Author’s note: This post was originally published in September 2017. It is reproduced here because most of it still applies, but it seems positively quaint now.
If you’ve become excited about the idea of a resurgent socialist left in America, then you’ve certainly run across the Democratic Socialists of America (DSA). The DSA is indeed worthy of our enthusiasm. It is democratic, socialist, and — most improbably — unmistakably American in character. Much to recommend in all of that. However, as one raised primarily outside the USA, I condescend to offer a few remarks on a pitfall I’ve observed while cheering on as something of an outsider; namely, that the all-encompassing nature of the two-party system within the US has led well-intentioned comrades to expect the DSA to be similarly all-encompassing. I argue that only a narrowly-defined mission with clearly demarcated boundaries — rather than attempting to emulate the totalizing nature of the Democrats — will allow a broad and diverse set of people to meaningfully participate in the organization.
My experience of political organizations outside the US has tended to be defined by one attribute: an easily-described purpose, which is some kind of proposition that anyone can choose to accept or reject without reference to (many of) their other political positions. The choice of groups in which one might participate can be motivated by strong personal politics, but for any single organization to attempt to encompass the entirety of these views is absurd on its face. This leaves a lot of room for diverse folks to participate, and makes it easy to limit the scope of political disagreements within those organizations to those where you can universally assume good intentions and common foundations. In a New Zealand context, for example, the Green Party — which until quite recently was effectively a single-issue environmentalist party — was always a safe bet as long as you agreed with their basic proposals. The elegantly-named “Aotearoa Legalise Cannabis Party” leaves little doubt as to which proposition you are being asked to affirm when considering throwing your lot in with them. While differing political realities — particularly around voting systems — don’t allow for single-issue political parties in the US, this model has never applied only to parliamentary politics. Plenty of NGOs, charities, interest groups, informal political associations, and — dare I say — private enterprises have been successfully structured along these same lines.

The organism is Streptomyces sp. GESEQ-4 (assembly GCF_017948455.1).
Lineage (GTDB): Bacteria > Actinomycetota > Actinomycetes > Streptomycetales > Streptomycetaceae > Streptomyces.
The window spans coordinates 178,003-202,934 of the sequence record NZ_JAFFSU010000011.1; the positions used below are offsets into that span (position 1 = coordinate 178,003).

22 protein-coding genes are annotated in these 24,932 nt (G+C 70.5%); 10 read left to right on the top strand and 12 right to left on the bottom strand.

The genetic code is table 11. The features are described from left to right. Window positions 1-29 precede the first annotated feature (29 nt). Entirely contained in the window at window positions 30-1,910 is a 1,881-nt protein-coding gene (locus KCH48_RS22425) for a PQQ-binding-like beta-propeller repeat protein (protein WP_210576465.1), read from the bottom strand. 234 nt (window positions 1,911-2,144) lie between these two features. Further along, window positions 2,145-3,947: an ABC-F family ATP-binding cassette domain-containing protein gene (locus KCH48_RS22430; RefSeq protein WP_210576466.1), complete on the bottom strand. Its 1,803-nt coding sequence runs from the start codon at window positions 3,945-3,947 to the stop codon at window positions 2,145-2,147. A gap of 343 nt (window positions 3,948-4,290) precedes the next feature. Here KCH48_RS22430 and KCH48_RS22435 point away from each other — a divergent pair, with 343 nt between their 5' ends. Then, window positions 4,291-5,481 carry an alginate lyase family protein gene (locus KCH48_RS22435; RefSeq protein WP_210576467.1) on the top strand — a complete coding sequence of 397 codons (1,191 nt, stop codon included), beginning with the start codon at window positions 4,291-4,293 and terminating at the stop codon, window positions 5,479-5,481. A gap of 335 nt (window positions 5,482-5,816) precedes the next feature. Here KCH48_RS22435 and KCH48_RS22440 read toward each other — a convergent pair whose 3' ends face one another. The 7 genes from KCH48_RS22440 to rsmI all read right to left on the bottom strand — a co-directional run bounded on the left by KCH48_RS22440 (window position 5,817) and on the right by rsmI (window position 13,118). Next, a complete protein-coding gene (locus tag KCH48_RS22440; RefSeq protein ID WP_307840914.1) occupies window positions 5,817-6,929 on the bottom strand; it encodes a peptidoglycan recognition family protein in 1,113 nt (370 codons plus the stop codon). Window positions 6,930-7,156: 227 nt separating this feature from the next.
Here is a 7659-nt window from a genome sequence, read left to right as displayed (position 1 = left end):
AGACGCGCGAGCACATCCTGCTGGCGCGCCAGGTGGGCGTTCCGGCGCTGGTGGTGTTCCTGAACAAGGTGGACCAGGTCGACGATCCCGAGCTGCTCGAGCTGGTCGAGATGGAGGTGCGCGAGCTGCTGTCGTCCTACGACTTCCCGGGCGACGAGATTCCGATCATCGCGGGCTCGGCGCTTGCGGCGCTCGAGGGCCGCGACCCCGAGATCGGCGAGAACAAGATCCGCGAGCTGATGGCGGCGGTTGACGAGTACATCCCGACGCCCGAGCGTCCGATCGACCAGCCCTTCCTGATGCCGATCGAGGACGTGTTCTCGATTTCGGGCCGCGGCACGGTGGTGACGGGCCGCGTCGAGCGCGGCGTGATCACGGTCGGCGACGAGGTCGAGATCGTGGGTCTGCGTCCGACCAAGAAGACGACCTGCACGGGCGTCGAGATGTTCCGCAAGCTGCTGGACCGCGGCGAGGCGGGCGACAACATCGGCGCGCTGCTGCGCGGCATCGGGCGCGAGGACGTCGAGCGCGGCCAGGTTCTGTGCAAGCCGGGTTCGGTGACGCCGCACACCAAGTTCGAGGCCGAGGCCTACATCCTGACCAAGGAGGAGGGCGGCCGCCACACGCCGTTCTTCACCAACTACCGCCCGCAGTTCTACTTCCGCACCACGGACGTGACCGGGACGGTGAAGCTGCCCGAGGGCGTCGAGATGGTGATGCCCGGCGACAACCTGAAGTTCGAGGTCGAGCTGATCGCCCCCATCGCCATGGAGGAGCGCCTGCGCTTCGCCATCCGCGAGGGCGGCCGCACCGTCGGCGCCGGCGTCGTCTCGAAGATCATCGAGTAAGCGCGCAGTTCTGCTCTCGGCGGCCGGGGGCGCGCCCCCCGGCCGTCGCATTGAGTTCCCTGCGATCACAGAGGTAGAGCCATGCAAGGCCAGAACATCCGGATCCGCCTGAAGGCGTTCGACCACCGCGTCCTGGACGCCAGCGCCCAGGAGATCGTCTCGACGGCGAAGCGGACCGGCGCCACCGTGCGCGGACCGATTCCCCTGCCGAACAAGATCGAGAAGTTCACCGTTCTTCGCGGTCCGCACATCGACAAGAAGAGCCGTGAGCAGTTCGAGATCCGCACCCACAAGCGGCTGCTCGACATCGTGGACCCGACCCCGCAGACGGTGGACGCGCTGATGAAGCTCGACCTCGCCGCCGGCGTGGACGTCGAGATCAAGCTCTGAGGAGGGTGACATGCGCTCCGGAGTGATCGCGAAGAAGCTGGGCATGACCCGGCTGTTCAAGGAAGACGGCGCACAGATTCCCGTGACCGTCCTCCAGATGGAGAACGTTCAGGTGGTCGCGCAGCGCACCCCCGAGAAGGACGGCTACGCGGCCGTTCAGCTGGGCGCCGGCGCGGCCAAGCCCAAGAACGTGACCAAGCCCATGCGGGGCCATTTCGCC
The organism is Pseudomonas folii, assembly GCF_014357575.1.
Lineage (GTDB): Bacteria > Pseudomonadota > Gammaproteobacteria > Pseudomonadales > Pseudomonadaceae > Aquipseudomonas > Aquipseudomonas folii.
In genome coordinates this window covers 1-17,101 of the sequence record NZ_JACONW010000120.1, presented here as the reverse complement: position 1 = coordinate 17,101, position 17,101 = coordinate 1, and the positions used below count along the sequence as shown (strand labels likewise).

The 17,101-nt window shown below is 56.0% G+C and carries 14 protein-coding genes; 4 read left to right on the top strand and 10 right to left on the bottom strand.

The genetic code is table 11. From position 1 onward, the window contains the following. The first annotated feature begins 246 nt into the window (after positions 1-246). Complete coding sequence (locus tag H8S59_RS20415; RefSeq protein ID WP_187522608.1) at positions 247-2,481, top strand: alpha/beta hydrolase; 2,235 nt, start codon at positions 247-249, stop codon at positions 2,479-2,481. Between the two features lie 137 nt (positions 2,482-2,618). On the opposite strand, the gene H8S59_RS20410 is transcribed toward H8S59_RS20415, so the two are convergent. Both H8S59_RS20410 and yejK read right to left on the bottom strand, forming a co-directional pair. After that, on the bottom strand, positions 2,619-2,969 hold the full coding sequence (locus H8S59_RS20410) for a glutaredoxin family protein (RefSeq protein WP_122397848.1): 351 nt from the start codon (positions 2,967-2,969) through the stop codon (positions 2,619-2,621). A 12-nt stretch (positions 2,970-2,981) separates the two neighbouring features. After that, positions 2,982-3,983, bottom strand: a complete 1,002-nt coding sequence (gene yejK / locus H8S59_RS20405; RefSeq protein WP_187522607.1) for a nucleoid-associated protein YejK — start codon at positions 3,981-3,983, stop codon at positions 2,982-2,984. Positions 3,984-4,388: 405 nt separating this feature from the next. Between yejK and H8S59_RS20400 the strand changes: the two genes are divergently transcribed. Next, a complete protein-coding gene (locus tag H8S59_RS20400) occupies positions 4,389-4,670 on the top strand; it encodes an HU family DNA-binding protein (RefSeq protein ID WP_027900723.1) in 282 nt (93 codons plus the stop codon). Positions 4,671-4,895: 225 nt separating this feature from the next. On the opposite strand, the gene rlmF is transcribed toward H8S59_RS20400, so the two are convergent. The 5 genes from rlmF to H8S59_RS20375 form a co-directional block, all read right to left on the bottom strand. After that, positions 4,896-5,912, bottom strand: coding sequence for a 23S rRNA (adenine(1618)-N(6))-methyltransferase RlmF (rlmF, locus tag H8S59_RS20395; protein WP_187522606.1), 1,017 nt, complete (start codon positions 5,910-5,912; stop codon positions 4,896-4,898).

When comparing this ideal of what a political organization can be to the American context, one must notice that American party politics aren’t simply a minor disfigurement or some quirk of history; rather, the roots run deep and they’ve sucked the ground dry. Compared to the cannabis enthusiasts of the South Pacific, could one pithily describe the function of the Democratic party without a preamble that touched upon every facet of modern society? It’s easy to illustrate: Could the Democratic party, upon being faced with some new hot-button issue, ever simply shrug and say “that’s not really in my wheelhouse”? It seems unlikely. Where two parties are supposed by all to cover the full range of political thought, it follows that every political concern must be — owing to lack of choice — attached to one monolithic party or the other. I fear that the same totalizing impulse is creeping into the DSA.